(WARWICK, R.I.) — A woman connected to an alleged ATM theft in Rhode Island may be the same person who went missing in Ohio eight years ago, according to the FBI.
Ashley Summers vanished in July 2007 when she was 14 after getting into a fight with her mother, and police say they have a new lead in the case.
Summers’ step-grandmother was online in January and saw a surveillance photo that was posted on a website showing criminals wanted in Rhode Island. She believed that the similarity to her long-lost granddaughter was indisputable, so she contacted authorities.
The bereaved grandmother isn’t the only one who sees the connection, with FBI Special Agent Vicki Anderson saying the similarity is “just amazing.”
“She looks a lot like her,” Anderson told ABC News. “If you look at her eyebrows; you look at her hairline, it looks a lot like her.”
The surveillance footage was posted by the Warwick, Rhode Island, police department in connection to the thefts of purses from cars in a parking lot near a gym. The cards from those purses were used to obtain money from a nearby ATM, Warwick Police Capt. Christopher Stewart told ABC News.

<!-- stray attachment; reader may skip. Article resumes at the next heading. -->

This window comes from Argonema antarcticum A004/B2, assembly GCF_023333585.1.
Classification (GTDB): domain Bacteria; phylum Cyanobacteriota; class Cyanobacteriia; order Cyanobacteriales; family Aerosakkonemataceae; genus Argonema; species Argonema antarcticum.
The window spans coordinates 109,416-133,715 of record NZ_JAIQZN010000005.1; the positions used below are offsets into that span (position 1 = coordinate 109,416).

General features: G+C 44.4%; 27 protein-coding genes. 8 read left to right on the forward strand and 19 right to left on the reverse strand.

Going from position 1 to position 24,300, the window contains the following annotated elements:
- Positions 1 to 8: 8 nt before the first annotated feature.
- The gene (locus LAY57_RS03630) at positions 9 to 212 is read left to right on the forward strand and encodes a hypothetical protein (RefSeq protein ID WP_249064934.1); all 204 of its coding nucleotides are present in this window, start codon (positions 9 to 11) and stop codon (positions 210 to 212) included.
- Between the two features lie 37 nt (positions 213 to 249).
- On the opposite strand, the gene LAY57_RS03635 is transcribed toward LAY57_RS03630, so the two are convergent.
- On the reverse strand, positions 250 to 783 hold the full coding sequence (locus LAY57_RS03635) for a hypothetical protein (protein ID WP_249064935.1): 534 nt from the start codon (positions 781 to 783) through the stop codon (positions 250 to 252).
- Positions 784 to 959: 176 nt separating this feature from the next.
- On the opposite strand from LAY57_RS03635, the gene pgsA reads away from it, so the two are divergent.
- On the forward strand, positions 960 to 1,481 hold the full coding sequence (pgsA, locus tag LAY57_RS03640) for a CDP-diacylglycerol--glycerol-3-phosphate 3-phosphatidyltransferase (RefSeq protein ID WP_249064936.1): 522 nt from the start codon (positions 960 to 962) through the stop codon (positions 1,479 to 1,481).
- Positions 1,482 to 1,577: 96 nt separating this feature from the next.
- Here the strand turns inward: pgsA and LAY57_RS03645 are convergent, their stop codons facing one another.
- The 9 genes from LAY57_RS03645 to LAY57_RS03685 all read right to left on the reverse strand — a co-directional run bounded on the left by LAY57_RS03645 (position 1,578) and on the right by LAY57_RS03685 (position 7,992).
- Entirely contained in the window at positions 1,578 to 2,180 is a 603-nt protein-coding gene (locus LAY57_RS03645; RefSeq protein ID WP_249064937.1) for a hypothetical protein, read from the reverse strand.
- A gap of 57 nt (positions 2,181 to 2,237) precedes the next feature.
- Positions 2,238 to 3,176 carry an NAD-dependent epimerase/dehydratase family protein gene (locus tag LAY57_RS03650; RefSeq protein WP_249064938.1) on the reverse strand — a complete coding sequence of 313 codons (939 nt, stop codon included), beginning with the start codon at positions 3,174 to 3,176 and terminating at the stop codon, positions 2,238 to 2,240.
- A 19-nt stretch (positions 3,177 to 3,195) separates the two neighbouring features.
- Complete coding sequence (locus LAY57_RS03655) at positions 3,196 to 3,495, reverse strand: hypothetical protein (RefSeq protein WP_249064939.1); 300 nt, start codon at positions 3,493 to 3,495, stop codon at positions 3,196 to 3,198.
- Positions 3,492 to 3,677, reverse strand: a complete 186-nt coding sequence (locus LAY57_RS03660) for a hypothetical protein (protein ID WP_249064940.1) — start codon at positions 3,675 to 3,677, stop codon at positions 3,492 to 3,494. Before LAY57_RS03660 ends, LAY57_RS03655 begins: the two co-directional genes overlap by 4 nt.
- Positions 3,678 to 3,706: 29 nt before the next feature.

The woman took an undisclosed amount of money from the ATM Oct. 22, 2014, and although the investigation into the car break-ins is ongoing, the Warwick police are not actively involved in the search for Summers. They also have no hard leads on the identity of the woman at the ATM or the man seen with her.
Until now, the FBI’s Anderson said, the biggest lead in the Summers investigation came with the 2013 discovery that three long-missing women, identified later as Michelle Knight, Amanda Berry and Gina DeJesus, were being held at a home in Cleveland.
“When the girls escaped, and we heard that there were three of them being held, we knew Amanda and Gina but we weren’t sure who the third person was,” Anderson said of how there was speculation that Summers could have also been held by Ariel Castro. “We just assumed, ‘Oh, my gosh, Ashley!’”
The tip from the Rhode Island ATM case seems like the most promising lead yet, Anderson said, adding that authorities are not going to stop until they at least get the identity of the person in the surveillance footage.
“It’s going on eight years, but this to us is a significant lead and we have to follow,” she said. “We have to find this young woman.”
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